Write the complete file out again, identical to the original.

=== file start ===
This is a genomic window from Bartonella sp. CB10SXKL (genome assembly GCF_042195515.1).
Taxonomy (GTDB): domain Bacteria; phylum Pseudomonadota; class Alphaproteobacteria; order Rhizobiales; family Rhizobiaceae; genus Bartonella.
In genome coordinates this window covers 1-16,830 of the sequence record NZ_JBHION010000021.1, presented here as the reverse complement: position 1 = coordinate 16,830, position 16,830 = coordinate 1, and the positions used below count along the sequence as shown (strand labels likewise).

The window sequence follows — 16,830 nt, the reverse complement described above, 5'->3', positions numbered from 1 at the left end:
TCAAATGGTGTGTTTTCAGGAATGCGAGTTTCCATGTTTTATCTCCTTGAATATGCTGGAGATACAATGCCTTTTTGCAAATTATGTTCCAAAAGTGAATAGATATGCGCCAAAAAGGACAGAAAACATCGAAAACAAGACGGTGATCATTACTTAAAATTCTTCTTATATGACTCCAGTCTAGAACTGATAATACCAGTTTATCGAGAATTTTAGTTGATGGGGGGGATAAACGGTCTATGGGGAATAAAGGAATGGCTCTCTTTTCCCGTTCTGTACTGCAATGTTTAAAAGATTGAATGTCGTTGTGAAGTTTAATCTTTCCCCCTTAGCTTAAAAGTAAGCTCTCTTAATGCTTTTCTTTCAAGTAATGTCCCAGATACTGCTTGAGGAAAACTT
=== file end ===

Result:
This is a genomic window from Bartonella sp. CB10SXKL (genome assembly GCF_042195515.1).
Taxonomy (GTDB): domain Bacteria; phylum Pseudomonadota; class Alphaproteobacteria; order Rhizobiales; family Rhizobiaceae; genus Bartonella.
In genome coordinates this window covers 1-16,830 of the sequence record NZ_JBHION010000021.1, presented here as the reverse complement: position 1 = coordinate 16,830, position 16,830 = coordinate 1, and the positions used below count along the sequence as shown (strand labels likewise).

The window sequence follows — 16,830 nt, the reverse complement described above, 5'->3', positions numbered from 1 at the left end:
TCAAATGGTGTGTTTTCAGGAATGCGAGTTTCCATGTTTTATCTCCTTGAATATGCTGGAGATACAATGCCTTTTTGCAAATTATGTTCCAAAAGTGAATAGATATGCGCCAAAAAGGACAGAAAACATCGAAAACAAGACGGTGATCATTACTTAAAATTCTTCTTATATGACTCCAGTCTAGAACTGATAATACCAGTTTATCGAGAATTTTAGTTGATGGGGGGGATAAACGGTCTATGGGGAATAAAGGAATGGCTCTCTTTTCCCGTTCTGTACTGCAATGTTTAAAAGATTGAATGTCGTTGTGAAGTTTAATCTTTCCCCCTTAGCTTAAAAGTAAGCTCTCTTAATGCTTTTCTTTCAAGTAATGTCCCAGATACTGCTTGAGGAAAACTT